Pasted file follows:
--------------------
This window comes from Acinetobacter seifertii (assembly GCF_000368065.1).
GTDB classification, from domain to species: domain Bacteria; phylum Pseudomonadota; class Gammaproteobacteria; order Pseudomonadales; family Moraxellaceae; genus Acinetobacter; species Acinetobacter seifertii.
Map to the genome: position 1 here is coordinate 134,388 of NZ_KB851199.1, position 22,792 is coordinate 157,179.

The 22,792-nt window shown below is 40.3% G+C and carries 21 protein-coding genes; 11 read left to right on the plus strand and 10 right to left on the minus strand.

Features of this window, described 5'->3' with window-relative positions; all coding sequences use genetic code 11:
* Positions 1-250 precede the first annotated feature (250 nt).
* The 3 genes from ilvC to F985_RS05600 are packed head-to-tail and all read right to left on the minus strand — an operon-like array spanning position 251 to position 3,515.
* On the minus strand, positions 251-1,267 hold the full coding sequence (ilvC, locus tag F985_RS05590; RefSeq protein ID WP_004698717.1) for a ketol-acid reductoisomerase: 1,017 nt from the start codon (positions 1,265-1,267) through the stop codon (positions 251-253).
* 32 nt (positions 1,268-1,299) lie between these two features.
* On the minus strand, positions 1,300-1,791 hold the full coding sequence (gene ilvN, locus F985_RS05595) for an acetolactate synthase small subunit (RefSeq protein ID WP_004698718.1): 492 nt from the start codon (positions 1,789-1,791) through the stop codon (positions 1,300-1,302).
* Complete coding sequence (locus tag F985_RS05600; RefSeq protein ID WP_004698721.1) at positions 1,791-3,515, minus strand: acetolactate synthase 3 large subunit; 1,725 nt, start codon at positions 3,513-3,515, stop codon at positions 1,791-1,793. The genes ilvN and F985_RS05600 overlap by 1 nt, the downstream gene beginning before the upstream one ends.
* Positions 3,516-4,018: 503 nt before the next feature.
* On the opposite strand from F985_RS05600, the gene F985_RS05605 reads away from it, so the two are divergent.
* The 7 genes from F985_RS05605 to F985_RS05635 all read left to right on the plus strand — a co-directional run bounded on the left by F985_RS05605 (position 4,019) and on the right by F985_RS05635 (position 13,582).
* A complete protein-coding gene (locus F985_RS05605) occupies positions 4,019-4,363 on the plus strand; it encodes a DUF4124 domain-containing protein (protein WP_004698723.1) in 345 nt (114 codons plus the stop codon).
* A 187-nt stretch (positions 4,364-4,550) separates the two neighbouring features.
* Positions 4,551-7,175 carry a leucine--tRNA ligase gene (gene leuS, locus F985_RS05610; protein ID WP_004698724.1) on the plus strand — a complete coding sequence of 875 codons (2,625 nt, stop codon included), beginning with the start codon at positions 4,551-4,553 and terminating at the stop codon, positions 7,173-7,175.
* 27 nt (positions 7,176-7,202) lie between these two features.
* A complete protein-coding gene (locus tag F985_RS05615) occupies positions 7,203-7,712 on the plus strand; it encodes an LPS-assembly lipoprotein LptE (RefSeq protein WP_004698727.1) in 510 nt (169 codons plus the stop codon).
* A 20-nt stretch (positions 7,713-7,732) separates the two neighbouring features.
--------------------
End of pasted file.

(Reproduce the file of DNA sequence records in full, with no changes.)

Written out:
This window comes from Acinetobacter seifertii (assembly GCF_000368065.1).
GTDB classification, from domain to species: domain Bacteria; phylum Pseudomonadota; class Gammaproteobacteria; order Pseudomonadales; family Moraxellaceae; genus Acinetobacter; species Acinetobacter seifertii.
Map to the genome: position 1 here is coordinate 134,388 of NZ_KB851199.1, position 22,792 is coordinate 157,179.

The 22,792-nt window shown below is 40.3% G+C and carries 21 protein-coding genes; 11 read left to right on the plus strand and 10 right to left on the minus strand.

Features of this window, described 5'->3' with window-relative positions; all coding sequences use genetic code 11:
* Positions 1-250 precede the first annotated feature (250 nt).
* The 3 genes from ilvC to F985_RS05600 are packed head-to-tail and all read right to left on the minus strand — an operon-like array spanning position 251 to position 3,515.
* On the minus strand, positions 251-1,267 hold the full coding sequence (ilvC, locus tag F985_RS05590; RefSeq protein ID WP_004698717.1) for a ketol-acid reductoisomerase: 1,017 nt from the start codon (positions 1,265-1,267) through the stop codon (positions 251-253).
* 32 nt (positions 1,268-1,299) lie between these two features.
* On the minus strand, positions 1,300-1,791 hold the full coding sequence (gene ilvN, locus F985_RS05595) for an acetolactate synthase small subunit (RefSeq protein ID WP_004698718.1): 492 nt from the start codon (positions 1,789-1,791) through the stop codon (positions 1,300-1,302).
* Complete coding sequence (locus tag F985_RS05600; RefSeq protein ID WP_004698721.1) at positions 1,791-3,515, minus strand: acetolactate synthase 3 large subunit; 1,725 nt, start codon at positions 3,513-3,515, stop codon at positions 1,791-1,793. The genes ilvN and F985_RS05600 overlap by 1 nt, the downstream gene beginning before the upstream one ends.
* Positions 3,516-4,018: 503 nt before the next feature.
* On the opposite strand from F985_RS05600, the gene F985_RS05605 reads away from it, so the two are divergent.
* The 7 genes from F985_RS05605 to F985_RS05635 all read left to right on the plus strand — a co-directional run bounded on the left by F985_RS05605 (position 4,019) and on the right by F985_RS05635 (position 13,582).
* A complete protein-coding gene (locus F985_RS05605) occupies positions 4,019-4,363 on the plus strand; it encodes a DUF4124 domain-containing protein (protein WP_004698723.1) in 345 nt (114 codons plus the stop codon).
* A 187-nt stretch (positions 4,364-4,550) separates the two neighbouring features.
* Positions 4,551-7,175 carry a leucine--tRNA ligase gene (gene leuS, locus F985_RS05610; protein ID WP_004698724.1) on the plus strand — a complete coding sequence of 875 codons (2,625 nt, stop codon included), beginning with the start codon at positions 4,551-4,553 and terminating at the stop codon, positions 7,173-7,175.
* 27 nt (positions 7,176-7,202) lie between these two features.
* A complete protein-coding gene (locus tag F985_RS05615) occupies positions 7,203-7,712 on the plus strand; it encodes an LPS-assembly lipoprotein LptE (RefSeq protein WP_004698727.1) in 510 nt (169 codons plus the stop codon).
* A 20-nt stretch (positions 7,713-7,732) separates the two neighbouring features.